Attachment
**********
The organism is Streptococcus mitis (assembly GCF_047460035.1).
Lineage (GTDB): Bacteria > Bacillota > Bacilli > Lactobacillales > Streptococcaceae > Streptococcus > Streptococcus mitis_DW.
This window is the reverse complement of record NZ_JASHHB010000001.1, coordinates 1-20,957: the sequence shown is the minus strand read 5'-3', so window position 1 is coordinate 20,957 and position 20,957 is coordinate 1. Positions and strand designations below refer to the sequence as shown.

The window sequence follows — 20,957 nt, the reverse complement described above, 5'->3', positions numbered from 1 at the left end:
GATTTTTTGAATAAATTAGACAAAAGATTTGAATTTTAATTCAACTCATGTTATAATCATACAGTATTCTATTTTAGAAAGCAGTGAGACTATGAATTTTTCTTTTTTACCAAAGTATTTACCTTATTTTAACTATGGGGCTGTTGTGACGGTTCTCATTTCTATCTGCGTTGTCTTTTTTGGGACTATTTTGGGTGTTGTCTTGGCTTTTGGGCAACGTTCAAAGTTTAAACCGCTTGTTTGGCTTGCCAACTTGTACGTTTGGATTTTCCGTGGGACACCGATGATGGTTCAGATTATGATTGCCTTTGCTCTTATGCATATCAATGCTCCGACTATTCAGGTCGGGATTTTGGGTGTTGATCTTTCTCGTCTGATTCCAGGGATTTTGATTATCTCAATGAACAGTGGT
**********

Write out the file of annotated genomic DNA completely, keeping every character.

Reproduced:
The organism is Streptococcus mitis (assembly GCF_047460035.1).
Lineage (GTDB): Bacteria > Bacillota > Bacilli > Lactobacillales > Streptococcaceae > Streptococcus > Streptococcus mitis_DW.
This window is the reverse complement of record NZ_JASHHB010000001.1, coordinates 1-20,957: the sequence shown is the minus strand read 5'-3', so window position 1 is coordinate 20,957 and position 20,957 is coordinate 1. Positions and strand designations below refer to the sequence as shown.

The window sequence follows — 20,957 nt, the reverse complement described above, 5'->3', positions numbered from 1 at the left end:
GATTTTTTGAATAAATTAGACAAAAGATTTGAATTTTAATTCAACTCATGTTATAATCATACAGTATTCTATTTTAGAAAGCAGTGAGACTATGAATTTTTCTTTTTTACCAAAGTATTTACCTTATTTTAACTATGGGGCTGTTGTGACGGTTCTCATTTCTATCTGCGTTGTCTTTTTTGGGACTATTTTGGGTGTTGTCTTGGCTTTTGGGCAACGTTCAAAGTTTAAACCGCTTGTTTGGCTTGCCAACTTGTACGTTTGGATTTTCCGTGGGACACCGATGATGGTTCAGATTATGATTGCCTTTGCTCTTATGCATATCAATGCTCCGACTATTCAGGTCGGGATTTTGGGTGTTGATCTTTCTCGTCTGATTCCAGGGATTTTGATTATCTCAATGAACAGTGGT